Trinidadian-based architect Tara Keens-Douglas has recently presented a series of carnival costumes made from folded paper and twisted rope. Created as part of Keens-Douglas’ master thesis from the University of Warterloo, the Ecstatic Spaces collection teases the boundaries of fashion architecture.
“A medium for humor, the costumes stand in for the bodies we do not have; ambivalently, they both degrade and regenerate. Costumed, Carnival embraces laughter and the grotesque, and gives the community identity. The chaos of parade, music, and dance fuses the body with the costume, transforming the individual, freeing him from inhibitions. For a brief moment it allows the body to engage in its own ideal, becoming something that it is not. The fusion of body and Carnival costume tells the untold story of the masquerader.”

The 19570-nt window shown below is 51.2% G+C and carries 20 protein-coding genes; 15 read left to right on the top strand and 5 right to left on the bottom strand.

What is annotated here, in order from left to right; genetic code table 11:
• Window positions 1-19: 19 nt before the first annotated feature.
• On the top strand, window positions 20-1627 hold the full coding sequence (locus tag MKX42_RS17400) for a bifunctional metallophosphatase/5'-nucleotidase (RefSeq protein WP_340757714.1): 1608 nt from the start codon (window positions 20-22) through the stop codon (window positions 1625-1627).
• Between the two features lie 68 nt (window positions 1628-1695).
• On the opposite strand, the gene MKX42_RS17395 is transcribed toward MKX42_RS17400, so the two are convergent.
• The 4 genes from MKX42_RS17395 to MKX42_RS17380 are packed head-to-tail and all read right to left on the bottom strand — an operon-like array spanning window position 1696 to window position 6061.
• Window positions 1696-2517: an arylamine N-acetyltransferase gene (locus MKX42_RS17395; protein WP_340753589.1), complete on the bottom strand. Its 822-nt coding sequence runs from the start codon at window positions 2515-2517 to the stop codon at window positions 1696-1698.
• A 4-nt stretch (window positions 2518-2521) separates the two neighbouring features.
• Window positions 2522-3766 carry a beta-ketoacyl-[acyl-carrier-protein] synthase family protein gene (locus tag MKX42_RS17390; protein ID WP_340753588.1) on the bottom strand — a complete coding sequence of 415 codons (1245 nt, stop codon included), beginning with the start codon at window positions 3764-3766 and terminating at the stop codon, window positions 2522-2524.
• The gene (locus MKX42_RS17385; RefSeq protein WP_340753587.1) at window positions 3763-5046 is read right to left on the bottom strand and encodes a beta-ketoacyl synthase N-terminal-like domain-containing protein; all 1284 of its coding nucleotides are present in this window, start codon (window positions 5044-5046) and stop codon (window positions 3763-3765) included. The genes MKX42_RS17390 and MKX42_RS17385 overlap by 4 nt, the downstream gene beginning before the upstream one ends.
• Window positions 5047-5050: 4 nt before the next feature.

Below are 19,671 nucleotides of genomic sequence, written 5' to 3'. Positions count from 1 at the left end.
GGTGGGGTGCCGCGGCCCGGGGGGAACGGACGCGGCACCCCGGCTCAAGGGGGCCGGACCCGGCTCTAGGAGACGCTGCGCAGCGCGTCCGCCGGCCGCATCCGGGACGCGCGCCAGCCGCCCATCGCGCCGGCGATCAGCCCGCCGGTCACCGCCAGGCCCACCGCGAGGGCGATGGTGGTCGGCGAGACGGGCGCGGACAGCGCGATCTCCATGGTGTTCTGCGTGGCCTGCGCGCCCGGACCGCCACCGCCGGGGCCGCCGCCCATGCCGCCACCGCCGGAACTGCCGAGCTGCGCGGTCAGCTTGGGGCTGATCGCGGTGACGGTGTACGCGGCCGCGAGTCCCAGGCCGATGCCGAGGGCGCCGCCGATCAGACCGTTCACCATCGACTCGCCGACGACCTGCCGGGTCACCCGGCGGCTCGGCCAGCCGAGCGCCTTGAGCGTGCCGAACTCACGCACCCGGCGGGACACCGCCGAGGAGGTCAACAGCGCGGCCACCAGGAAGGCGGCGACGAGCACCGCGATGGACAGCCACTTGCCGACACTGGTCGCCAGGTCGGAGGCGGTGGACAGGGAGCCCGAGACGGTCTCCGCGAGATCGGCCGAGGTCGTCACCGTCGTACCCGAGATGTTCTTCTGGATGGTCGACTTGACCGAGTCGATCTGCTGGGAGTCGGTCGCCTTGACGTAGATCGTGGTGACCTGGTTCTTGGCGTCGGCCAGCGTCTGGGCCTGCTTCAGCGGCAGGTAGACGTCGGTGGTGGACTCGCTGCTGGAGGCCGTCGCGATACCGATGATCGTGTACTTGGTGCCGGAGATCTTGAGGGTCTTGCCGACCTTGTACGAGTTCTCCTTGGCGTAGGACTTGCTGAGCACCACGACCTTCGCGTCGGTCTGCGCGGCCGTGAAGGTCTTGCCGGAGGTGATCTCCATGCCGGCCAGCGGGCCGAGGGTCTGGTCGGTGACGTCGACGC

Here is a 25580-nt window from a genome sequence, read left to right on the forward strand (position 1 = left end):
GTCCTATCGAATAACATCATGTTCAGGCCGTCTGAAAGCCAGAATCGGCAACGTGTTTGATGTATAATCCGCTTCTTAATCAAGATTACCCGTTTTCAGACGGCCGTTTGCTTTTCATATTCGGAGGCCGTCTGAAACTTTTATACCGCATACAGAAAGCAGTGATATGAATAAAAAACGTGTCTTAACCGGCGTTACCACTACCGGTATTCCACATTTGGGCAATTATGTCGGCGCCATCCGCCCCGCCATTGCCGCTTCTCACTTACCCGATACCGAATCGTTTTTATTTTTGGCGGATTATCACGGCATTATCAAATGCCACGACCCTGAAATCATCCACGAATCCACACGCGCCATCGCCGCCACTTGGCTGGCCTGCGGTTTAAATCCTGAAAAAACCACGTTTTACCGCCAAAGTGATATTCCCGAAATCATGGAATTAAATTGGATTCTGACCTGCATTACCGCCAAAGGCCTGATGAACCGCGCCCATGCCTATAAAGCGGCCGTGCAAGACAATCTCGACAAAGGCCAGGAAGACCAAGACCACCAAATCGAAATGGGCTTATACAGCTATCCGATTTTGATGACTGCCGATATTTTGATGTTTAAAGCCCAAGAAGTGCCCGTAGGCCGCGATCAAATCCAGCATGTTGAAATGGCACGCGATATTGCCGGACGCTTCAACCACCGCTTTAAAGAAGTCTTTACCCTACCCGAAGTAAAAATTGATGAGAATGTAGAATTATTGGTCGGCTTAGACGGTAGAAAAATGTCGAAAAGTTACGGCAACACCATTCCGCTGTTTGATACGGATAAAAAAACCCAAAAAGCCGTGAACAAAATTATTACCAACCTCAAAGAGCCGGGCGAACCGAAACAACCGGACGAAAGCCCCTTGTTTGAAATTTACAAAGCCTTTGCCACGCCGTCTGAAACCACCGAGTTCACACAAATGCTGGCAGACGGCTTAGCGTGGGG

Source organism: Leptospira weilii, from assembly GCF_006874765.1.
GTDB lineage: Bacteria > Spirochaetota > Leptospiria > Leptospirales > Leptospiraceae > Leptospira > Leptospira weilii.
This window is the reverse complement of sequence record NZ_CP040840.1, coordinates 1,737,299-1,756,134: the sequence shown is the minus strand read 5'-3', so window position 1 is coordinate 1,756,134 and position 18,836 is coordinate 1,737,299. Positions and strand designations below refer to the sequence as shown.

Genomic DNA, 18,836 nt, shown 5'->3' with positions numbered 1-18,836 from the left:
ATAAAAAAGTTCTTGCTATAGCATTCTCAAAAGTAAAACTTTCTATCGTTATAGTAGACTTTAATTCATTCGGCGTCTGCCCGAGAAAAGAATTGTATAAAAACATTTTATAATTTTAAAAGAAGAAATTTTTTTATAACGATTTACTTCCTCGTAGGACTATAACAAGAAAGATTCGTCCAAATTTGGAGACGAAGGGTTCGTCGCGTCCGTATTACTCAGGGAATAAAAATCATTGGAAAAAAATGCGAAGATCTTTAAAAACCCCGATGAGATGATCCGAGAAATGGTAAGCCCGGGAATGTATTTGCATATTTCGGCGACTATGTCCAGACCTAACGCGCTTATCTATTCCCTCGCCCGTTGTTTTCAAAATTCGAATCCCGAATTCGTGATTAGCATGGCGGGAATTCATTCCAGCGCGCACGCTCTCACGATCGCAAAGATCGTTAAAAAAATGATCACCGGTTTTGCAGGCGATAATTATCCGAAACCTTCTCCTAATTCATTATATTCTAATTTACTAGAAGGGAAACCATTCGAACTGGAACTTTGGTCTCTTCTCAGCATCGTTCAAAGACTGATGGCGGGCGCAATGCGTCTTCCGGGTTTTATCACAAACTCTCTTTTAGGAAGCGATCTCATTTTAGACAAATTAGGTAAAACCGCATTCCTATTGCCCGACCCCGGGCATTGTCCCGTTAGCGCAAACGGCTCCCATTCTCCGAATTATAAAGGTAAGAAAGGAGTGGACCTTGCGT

Her thesis work studied the relationship of Trinidad’s carnival festival to personal arcitecture and the spaces they create and occupy. Consisting of four costumes, each are described to as four operations: appropriation, exaggeration, submersion and sublimation. “The four costume designs are grotesque, making extreme exaggerations and unfathomable representations of the body, violating the idealized, classical body. The costumes are an ephemeral architecture – fragile and mobile. They temporally distort the true nature of the body, transforming the wearer, perhaps disclosing new natures. They make a new “facade”, or emphasize one already in play. They are, in a way, architecture of the persona” says Keens-Douglas. Link